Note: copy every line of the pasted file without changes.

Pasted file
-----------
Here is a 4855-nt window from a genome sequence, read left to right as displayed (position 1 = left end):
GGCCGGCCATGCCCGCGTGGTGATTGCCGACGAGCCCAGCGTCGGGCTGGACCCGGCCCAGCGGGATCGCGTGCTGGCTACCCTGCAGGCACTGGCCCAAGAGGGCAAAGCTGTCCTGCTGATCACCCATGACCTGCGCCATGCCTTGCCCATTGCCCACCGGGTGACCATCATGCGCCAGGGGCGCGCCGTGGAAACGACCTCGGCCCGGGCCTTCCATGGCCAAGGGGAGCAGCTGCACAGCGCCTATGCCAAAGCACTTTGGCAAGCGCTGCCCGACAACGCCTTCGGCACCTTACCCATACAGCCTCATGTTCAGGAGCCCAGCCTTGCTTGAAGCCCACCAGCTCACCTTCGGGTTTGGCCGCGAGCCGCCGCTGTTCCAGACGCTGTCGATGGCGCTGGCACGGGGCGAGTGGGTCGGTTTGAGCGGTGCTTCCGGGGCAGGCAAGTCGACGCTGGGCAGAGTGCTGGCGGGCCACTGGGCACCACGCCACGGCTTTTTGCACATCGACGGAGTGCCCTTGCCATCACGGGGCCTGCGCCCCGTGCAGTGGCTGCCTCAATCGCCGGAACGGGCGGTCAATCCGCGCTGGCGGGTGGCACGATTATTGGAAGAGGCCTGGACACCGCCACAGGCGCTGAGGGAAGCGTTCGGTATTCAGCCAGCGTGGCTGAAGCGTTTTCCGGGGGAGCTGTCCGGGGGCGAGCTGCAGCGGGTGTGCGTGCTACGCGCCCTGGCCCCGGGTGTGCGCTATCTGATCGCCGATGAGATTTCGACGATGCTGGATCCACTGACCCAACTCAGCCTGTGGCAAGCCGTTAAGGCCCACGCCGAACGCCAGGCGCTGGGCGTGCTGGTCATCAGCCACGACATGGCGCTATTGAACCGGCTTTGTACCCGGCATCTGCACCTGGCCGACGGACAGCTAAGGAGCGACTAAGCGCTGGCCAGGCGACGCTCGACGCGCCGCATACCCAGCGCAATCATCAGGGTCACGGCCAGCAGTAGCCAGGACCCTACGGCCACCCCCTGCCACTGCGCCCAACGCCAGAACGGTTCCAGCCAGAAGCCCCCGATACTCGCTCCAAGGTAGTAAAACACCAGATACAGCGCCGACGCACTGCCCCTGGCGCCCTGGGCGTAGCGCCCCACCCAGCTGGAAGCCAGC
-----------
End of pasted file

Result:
Here is a 4855-nt window from a genome sequence, read left to right as displayed (position 1 = left end):
GGCCGGCCATGCCCGCGTGGTGATTGCCGACGAGCCCAGCGTCGGGCTGGACCCGGCCCAGCGGGATCGCGTGCTGGCTACCCTGCAGGCACTGGCCCAAGAGGGCAAAGCTGTCCTGCTGATCACCCATGACCTGCGCCATGCCTTGCCCATTGCCCACCGGGTGACCATCATGCGCCAGGGGCGCGCCGTGGAAACGACCTCGGCCCGGGCCTTCCATGGCCAAGGGGAGCAGCTGCACAGCGCCTATGCCAAAGCACTTTGGCAAGCGCTGCCCGACAACGCCTTCGGCACCTTACCCATACAGCCTCATGTTCAGGAGCCCAGCCTTGCTTGAAGCCCACCAGCTCACCTTCGGGTTTGGCCGCGAGCCGCCGCTGTTCCAGACGCTGTCGATGGCGCTGGCACGGGGCGAGTGGGTCGGTTTGAGCGGTGCTTCCGGGGCAGGCAAGTCGACGCTGGGCAGAGTGCTGGCGGGCCACTGGGCACCACGCCACGGCTTTTTGCACATCGACGGAGTGCCCTTGCCATCACGGGGCCTGCGCCCCGTGCAGTGGCTGCCTCAATCGCCGGAACGGGCGGTCAATCCGCGCTGGCGGGTGGCACGATTATTGGAAGAGGCCTGGACACCGCCACAGGCGCTGAGGGAAGCGTTCGGTATTCAGCCAGCGTGGCTGAAGCGTTTTCCGGGGGAGCTGTCCGGGGGCGAGCTGCAGCGGGTGTGCGTGCTACGCGCCCTGGCCCCGGGTGTGCGCTATCTGATCGCCGATGAGATTTCGACGATGCTGGATCCACTGACCCAACTCAGCCTGTGGCAAGCCGTTAAGGCCCACGCCGAACGCCAGGCGCTGGGCGTGCTGGTCATCAGCCACGACATGGCGCTATTGAACCGGCTTTGTACCCGGCATCTGCACCTGGCCGACGGACAGCTAAGGAGCGACTAAGCGCTGGCCAGGCGACGCTCGACGCGCCGCATACCCAGCGCAATCATCAGGGTCACGGCCAGCAGTAGCCAGGACCCTACGGCCACCCCCTGCCACTGCGCCCAACGCCAGAACGGTTCCAGCCAGAAGCCCCCGATACTCGCTCCAAGGTAGTAAAACACCAGATACAGCGCCGACGCACTGCCCCTGGCGCCCTGGGCGTAGCGCCCCACCCAGCTGGAAGCCAGC